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Thread: Haunted House Safety

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  1. Default Haunted House Safety 
    #1
    Join Date
    Jan 2006
    Location
    Chattanooga TN
    Posts
    39
    Last night I visited a local haunt that in my opinion seems to break all the rules on what would be considered safe. Its almost all total darkness and fog you can barely see anything. Once you get to the first area to move forward you have to almost crawl for a while to get through to the next area (I hit my head at least 3 times) this happens 2 more times in the haunt. They also have several up and down ramps that you do not know are there and almost fall on due to total darkness and other wood cross beams that you hit through it. They have a guy with a chainsaw on top of you in one and the sparks from the wire mesh above fall on you and in your hair. At the end the 3rd chainsaw event when you are exiting and the guy chases you well into the outside one girl fell over a chain link fence panel that was allowed to fall out of place at an angle to the ground and she got banged up. I went there last year and the sparks falling on you were there as well but not all this other stuff. It just seems the wrong way to do things. This is a very large haunt and popular as well.
     

  2. Default  
    #2
    Join Date
    Aug 2003
    Location
    Ravens Grin Inn, 411 carroll st.mount carroll ill.
    Posts
    12,813
    Sounds as if it's catering to those who like physical abuse?
    If you begin paying total strangers to abuse you and beat you up, well, what can I say? I know your close family members will feel left out and be hurt.
    "That was our "job"!
     

  3. Default  
    #3
    Join Date
    Nov 2005
    Location
    Newnan Georgia
    Posts
    31
    That doesnt sound too safe to me. Are they not following ADA regulations? How is a disabled individual suppossed to enjoy this haunt? The Americans with Disabilities act just recently started a class action lawsuit against Target for not having their website be accessible to blind people. Yes that is what I said. So how is someone who is in a wheel chair or walks with a cane suppossed to navigate this environment?

    Do you care to share the name? I know I dont want to go there. My wife has MS and has to walk with a cane and she cant enjoy this attraction.
    Intending to burn, pretending to fight and everyone learns faster on fire....
     

  4. Default  
    #4
    Join Date
    Jul 2006
    Location
    Grim's Mansion
    Posts
    311
    Sounds like Haunted House UnSafety!! :lol:
     

  5. Default  
    #5
    Join Date
    Nov 2004
    Location
    Texas
    Posts
    394
    Quote Originally Posted by CyanideSolutions
    That doesnt sound too safe to me. Are they not following ADA regulations? How is a disabled individual suppossed to enjoy this haunt? The Americans with Disabilities act just recently started a class action lawsuit against Target for not having their website be accessible to blind people. Yes that is what I said. So how is someone who is in a wheel chair or walks with a cane suppossed to navigate this environment?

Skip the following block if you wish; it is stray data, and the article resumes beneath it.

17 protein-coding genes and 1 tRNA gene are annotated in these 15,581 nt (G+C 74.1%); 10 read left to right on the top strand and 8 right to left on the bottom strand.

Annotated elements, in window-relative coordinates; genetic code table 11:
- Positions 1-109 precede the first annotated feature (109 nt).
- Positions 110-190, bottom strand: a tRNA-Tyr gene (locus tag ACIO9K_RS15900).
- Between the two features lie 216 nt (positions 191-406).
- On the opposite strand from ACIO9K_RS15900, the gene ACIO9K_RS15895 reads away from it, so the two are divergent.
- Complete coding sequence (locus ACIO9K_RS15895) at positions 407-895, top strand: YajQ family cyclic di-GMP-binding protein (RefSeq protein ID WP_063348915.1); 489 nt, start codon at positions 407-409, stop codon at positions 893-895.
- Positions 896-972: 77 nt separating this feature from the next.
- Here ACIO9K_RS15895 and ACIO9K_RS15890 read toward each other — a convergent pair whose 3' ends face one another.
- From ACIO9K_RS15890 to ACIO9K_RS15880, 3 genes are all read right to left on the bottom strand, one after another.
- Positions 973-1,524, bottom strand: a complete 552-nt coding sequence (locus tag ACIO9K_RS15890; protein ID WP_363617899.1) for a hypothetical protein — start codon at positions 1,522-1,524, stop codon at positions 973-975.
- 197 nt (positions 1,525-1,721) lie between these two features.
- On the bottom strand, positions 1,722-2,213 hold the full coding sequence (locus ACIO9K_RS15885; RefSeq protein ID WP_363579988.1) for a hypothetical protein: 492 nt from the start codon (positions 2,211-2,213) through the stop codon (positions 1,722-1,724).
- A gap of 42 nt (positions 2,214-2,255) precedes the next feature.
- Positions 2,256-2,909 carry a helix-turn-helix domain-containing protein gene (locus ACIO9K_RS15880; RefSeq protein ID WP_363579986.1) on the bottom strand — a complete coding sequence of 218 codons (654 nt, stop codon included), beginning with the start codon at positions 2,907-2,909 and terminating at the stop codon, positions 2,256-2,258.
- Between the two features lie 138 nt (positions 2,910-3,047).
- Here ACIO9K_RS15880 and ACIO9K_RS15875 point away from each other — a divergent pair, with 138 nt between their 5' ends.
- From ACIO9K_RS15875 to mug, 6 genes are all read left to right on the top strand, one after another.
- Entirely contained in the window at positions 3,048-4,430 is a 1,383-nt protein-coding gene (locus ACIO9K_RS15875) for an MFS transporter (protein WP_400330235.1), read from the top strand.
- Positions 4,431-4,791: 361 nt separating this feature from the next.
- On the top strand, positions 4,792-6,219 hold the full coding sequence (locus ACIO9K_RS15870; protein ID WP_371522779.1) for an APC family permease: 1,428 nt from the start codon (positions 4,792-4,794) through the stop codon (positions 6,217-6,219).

Do you care to share the name? I know I dont want to go there. My wife has MS and has to walk with a cane and she cant enjoy this attraction.
    The question is, should a haunted attraction be shut down in order to satisfy a mythical and impossible to meet demand for equality made by a tiny minority? Put another way, when does the insanity end? For example, isn't it discriminatory that people with heart ailments cannot enjoy your haunted attraction? Shouldn't you be forced to adjust your level of scare so that EVERYONE can enjoy exactly the same mundane and boring experience? If not, why not? There are FAR more people with heart conditions than there are people who need a wheelchair? What about kids? Is it fair that the parents of little kids be forced to hire a sitter in order to enjoy your haunt? Shouldn't evey haunt in America be forced to "tone it down"?

    How about blind people? Shouldn't every haunted attraction in america be mandated, by law, to have braille desciptions of the scenes so that blind people might also enjoy them? Shouldn't we be forced, by law, to remove our foggers (some people have lung problems) and strobes (those poor epileptics) and foam-latex appliances and masks (latex allergies)? What about people with a traumatic history, perhaps opne involving abuse or violence? Isn't it insensitive that we often include violence and depictions of gore? Are we not traunatizing these poor people further? Shouldn't we be forced to stop?

    Or, perhaps, maybe it's okay if we just run our businesses however we see fit -- and without big nanny-state government looking over our shoulders. Wheelchair accessable haunts will get that extra ten customers a year that the non-accessable haunts lose, and it will only cost them hundreds of thousands of dollars to do it.
    "To be matter-of-fact about the world is to blunder into fantasy - and dull fantasy at that, as the real world is strange and wonderful." Robert A. Heinlein
     

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